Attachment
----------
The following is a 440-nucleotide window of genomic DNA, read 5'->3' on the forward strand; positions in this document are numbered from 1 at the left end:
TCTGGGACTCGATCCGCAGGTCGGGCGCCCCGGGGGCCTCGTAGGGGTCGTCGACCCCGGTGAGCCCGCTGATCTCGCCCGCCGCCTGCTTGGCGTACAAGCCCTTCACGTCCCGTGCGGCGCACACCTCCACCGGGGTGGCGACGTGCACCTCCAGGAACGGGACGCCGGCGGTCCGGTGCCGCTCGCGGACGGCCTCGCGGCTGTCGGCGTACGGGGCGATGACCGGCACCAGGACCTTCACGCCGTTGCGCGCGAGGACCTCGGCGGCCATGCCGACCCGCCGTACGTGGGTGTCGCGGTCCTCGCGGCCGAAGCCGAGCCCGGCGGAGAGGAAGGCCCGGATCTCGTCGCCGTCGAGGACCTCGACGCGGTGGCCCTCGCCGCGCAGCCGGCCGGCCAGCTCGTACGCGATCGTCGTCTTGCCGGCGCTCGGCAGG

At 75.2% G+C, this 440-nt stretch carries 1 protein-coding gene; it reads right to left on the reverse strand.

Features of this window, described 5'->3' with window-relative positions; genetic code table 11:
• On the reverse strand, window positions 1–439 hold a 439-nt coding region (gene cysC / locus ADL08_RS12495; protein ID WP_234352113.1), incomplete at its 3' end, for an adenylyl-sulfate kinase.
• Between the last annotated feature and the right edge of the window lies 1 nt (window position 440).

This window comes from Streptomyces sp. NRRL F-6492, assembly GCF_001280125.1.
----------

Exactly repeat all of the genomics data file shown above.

The following is a 440-nucleotide window of genomic DNA, read 5'->3' on the forward strand; positions in this document are numbered from 1 at the left end:
TCTGGGACTCGATCCGCAGGTCGGGCGCCCCGGGGGCCTCGTAGGGGTCGTCGACCCCGGTGAGCCCGCTGATCTCGCCCGCCGCCTGCTTGGCGTACAAGCCCTTCACGTCCCGTGCGGCGCACACCTCCACCGGGGTGGCGACGTGCACCTCCAGGAACGGGACGCCGGCGGTCCGGTGCCGCTCGCGGACGGCCTCGCGGCTGTCGGCGTACGGGGCGATGACCGGCACCAGGACCTTCACGCCGTTGCGCGCGAGGACCTCGGCGGCCATGCCGACCCGCCGTACGTGGGTGTCGCGGTCCTCGCGGCCGAAGCCGAGCCCGGCGGAGAGGAAGGCCCGGATCTCGTCGCCGTCGAGGACCTCGACGCGGTGGCCCTCGCCGCGCAGCCGGCCGGCCAGCTCGTACGCGATCGTCGTCTTGCCGGCGCTCGGCAGG

At 75.2% G+C, this 440-nt stretch carries 1 protein-coding gene; it reads right to left on the reverse strand.

Features of this window, described 5'->3' with window-relative positions; genetic code table 11:
• On the reverse strand, window positions 1–439 hold a 439-nt coding region (gene cysC / locus ADL08_RS12495; protein ID WP_234352113.1), incomplete at its 3' end, for an adenylyl-sulfate kinase.
• Between the last annotated feature and the right edge of the window lies 1 nt (window position 440).

This window comes from Streptomyces sp. NRRL F-6492, assembly GCF_001280125.1.